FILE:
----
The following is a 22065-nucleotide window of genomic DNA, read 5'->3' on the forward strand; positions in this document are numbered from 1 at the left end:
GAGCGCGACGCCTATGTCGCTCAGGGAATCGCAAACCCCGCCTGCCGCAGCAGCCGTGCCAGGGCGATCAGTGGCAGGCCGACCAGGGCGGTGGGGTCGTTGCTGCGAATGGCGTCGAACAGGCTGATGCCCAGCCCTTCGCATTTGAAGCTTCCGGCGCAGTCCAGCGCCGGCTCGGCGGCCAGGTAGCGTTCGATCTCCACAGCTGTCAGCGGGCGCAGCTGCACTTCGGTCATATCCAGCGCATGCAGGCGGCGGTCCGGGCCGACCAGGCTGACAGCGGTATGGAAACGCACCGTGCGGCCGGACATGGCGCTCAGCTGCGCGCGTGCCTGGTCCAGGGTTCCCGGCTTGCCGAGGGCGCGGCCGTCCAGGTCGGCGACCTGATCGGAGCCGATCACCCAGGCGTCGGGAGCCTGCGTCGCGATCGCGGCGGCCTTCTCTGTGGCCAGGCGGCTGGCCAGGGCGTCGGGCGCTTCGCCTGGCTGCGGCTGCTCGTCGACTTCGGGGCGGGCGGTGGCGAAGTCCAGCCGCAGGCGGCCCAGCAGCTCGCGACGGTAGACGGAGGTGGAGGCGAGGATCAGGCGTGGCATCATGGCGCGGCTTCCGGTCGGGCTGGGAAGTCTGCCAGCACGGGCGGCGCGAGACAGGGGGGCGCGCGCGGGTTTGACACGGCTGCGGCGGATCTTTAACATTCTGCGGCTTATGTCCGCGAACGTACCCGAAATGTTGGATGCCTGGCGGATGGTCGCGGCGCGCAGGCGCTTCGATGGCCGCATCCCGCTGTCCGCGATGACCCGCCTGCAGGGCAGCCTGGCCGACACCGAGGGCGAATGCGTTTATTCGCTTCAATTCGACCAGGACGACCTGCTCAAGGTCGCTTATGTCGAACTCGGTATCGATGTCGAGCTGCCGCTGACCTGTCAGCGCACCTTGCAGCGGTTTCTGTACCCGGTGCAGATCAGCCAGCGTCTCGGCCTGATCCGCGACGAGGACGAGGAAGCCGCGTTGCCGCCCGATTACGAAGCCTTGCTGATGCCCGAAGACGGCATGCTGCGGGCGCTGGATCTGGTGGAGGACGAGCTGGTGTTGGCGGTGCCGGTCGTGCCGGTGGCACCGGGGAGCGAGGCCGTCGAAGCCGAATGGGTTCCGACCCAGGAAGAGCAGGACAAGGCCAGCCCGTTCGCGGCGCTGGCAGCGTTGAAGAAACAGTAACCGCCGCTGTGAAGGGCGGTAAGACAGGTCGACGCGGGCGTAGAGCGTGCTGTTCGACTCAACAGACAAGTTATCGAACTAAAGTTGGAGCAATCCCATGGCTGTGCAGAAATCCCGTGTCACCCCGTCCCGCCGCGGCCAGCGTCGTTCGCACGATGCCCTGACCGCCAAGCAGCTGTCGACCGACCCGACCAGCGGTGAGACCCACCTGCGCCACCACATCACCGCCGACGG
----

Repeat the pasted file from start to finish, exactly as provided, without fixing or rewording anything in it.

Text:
The following is a 22065-nucleotide window of genomic DNA, read 5'->3' on the forward strand; positions in this document are numbered from 1 at the left end:
GAGCGCGACGCCTATGTCGCTCAGGGAATCGCAAACCCCGCCTGCCGCAGCAGCCGTGCCAGGGCGATCAGTGGCAGGCCGACCAGGGCGGTGGGGTCGTTGCTGCGAATGGCGTCGAACAGGCTGATGCCCAGCCCTTCGCATTTGAAGCTTCCGGCGCAGTCCAGCGCCGGCTCGGCGGCCAGGTAGCGTTCGATCTCCACAGCTGTCAGCGGGCGCAGCTGCACTTCGGTCATATCCAGCGCATGCAGGCGGCGGTCCGGGCCGACCAGGCTGACAGCGGTATGGAAACGCACCGTGCGGCCGGACATGGCGCTCAGCTGCGCGCGTGCCTGGTCCAGGGTTCCCGGCTTGCCGAGGGCGCGGCCGTCCAGGTCGGCGACCTGATCGGAGCCGATCACCCAGGCGTCGGGAGCCTGCGTCGCGATCGCGGCGGCCTTCTCTGTGGCCAGGCGGCTGGCCAGGGCGTCGGGCGCTTCGCCTGGCTGCGGCTGCTCGTCGACTTCGGGGCGGGCGGTGGCGAAGTCCAGCCGCAGGCGGCCCAGCAGCTCGCGACGGTAGACGGAGGTGGAGGCGAGGATCAGGCGTGGCATCATGGCGCGGCTTCCGGTCGGGCTGGGAAGTCTGCCAGCACGGGCGGCGCGAGACAGGGGGGCGCGCGCGGGTTTGACACGGCTGCGGCGGATCTTTAACATTCTGCGGCTTATGTCCGCGAACGTACCCGAAATGTTGGATGCCTGGCGGATGGTCGCGGCGCGCAGGCGCTTCGATGGCCGCATCCCGCTGTCCGCGATGACCCGCCTGCAGGGCAGCCTGGCCGACACCGAGGGCGAATGCGTTTATTCGCTTCAATTCGACCAGGACGACCTGCTCAAGGTCGCTTATGTCGAACTCGGTATCGATGTCGAGCTGCCGCTGACCTGTCAGCGCACCTTGCAGCGGTTTCTGTACCCGGTGCAGATCAGCCAGCGTCTCGGCCTGATCCGCGACGAGGACGAGGAAGCCGCGTTGCCGCCCGATTACGAAGCCTTGCTGATGCCCGAAGACGGCATGCTGCGGGCGCTGGATCTGGTGGAGGACGAGCTGGTGTTGGCGGTGCCGGTCGTGCCGGTGGCACCGGGGAGCGAGGCCGTCGAAGCCGAATGGGTTCCGACCCAGGAAGAGCAGGACAAGGCCAGCCCGTTCGCGGCGCTGGCAGCGTTGAAGAAACAGTAACCGCCGCTGTGAAGGGCGGTAAGACAGGTCGACGCGGGCGTAGAGCGTGCTGTTCGACTCAACAGACAAGTTATCGAACTAAAGTTGGAGCAATCCCATGGCTGTGCAGAAATCCCGTGTCACCCCGTCCCGCCGCGGCCAGCGTCGTTCGCACGATGCCCTGACCGCCAAGCAGCTGTCGACCGACCCGACCAGCGGTGAGACCCACCTGCGCCACCACATCACCGCCGACGG